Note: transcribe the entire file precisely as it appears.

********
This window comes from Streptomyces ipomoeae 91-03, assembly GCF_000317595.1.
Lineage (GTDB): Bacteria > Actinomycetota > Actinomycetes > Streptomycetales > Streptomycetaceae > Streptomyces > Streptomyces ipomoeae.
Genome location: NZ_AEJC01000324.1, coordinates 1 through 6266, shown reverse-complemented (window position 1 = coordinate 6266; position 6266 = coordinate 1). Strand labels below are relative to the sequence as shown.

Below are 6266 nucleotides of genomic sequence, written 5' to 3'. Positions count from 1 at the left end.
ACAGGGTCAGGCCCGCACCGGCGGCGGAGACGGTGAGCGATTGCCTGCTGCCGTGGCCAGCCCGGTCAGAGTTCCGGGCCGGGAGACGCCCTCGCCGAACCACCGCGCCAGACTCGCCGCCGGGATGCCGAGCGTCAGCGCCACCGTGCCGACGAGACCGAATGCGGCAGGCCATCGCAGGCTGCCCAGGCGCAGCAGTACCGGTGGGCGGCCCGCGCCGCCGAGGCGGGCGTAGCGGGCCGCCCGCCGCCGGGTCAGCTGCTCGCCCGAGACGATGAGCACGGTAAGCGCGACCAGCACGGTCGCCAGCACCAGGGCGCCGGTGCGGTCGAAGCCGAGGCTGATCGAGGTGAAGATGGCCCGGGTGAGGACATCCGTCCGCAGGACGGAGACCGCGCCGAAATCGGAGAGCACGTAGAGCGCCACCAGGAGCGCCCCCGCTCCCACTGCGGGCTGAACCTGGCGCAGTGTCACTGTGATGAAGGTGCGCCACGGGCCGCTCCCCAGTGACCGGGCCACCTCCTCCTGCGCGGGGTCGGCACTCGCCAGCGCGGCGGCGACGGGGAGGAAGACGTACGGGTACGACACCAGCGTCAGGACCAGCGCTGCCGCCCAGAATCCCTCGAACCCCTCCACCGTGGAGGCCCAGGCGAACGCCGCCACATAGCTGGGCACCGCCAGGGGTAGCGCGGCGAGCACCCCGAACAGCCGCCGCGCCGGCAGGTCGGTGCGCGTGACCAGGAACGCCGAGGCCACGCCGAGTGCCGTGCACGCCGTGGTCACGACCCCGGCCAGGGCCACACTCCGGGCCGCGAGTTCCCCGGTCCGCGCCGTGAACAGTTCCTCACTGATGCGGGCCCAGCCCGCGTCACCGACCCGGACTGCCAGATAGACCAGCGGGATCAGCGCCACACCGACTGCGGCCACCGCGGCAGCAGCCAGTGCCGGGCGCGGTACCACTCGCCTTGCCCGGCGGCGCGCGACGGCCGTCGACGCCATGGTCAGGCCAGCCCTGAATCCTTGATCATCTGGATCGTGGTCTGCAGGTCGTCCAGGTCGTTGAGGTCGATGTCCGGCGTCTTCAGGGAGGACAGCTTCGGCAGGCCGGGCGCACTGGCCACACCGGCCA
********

This window comes from Streptomyces ipomoeae 91-03, assembly GCF_000317595.1.
Lineage (GTDB): Bacteria > Actinomycetota > Actinomycetes > Streptomycetales > Streptomycetaceae > Streptomyces > Streptomyces ipomoeae.
Genome location: NZ_AEJC01000324.1, coordinates 1 through 6266, shown reverse-complemented (window position 1 = coordinate 6266; position 6266 = coordinate 1). Strand labels below are relative to the sequence as shown.

Below are 6266 nucleotides of genomic sequence, written 5' to 3'. Positions count from 1 at the left end.
ACAGGGTCAGGCCCGCACCGGCGGCGGAGACGGTGAGCGATTGCCTGCTGCCGTGGCCAGCCCGGTCAGAGTTCCGGGCCGGGAGACGCCCTCGCCGAACCACCGCGCCAGACTCGCCGCCGGGATGCCGAGCGTCAGCGCCACCGTGCCGACGAGACCGAATGCGGCAGGCCATCGCAGGCTGCCCAGGCGCAGCAGTACCGGTGGGCGGCCCGCGCCGCCGAGGCGGGCGTAGCGGGCCGCCCGCCGCCGGGTCAGCTGCTCGCCCGAGACGATGAGCACGGTAAGCGCGACCAGCACGGTCGCCAGCACCAGGGCGCCGGTGCGGTCGAAGCCGAGGCTGATCGAGGTGAAGATGGCCCGGGTGAGGACATCCGTCCGCAGGACGGAGACCGCGCCGAAATCGGAGAGCACGTAGAGCGCCACCAGGAGCGCCCCCGCTCCCACTGCGGGCTGAACCTGGCGCAGTGTCACTGTGATGAAGGTGCGCCACGGGCCGCTCCCCAGTGACCGGGCCACCTCCTCCTGCGCGGGGTCGGCACTCGCCAGCGCGGCGGCGACGGGGAGGAAGACGTACGGGTACGACACCAGCGTCAGGACCAGCGCTGCCGCCCAGAATCCCTCGAACCCCTCCACCGTGGAGGCCCAGGCGAACGCCGCCACATAGCTGGGCACCGCCAGGGGTAGCGCGGCGAGCACCCCGAACAGCCGCCGCGCCGGCAGGTCGGTGCGCGTGACCAGGAACGCCGAGGCCACGCCGAGTGCCGTGCACGCCGTGGTCACGACCCCGGCCAGGGCCACACTCCGGGCCGCGAGTTCCCCGGTCCGCGCCGTGAACAGTTCCTCACTGATGCGGGCCCAGCCCGCGTCACCGACCCGGACTGCCAGATAGACCAGCGGGATCAGCGCCACACCGACTGCGGCCACCGCGGCAGCAGCCAGTGCCGGGCGCGGTACCACTCGCCTTGCCCGGCGGCGCGCGACGGCCGTCGACGCCATGGTCAGGCCAGCCCTGAATCCTTGATCATCTGGATCGTGGTCTGCAGGTCGTCCAGGTCGTTGAGGTCGATGTCCGGCGTCTTCAGGGAGGACAGCTTCGGCAGGCCGGGCGCACTGGCCACACCGGCCA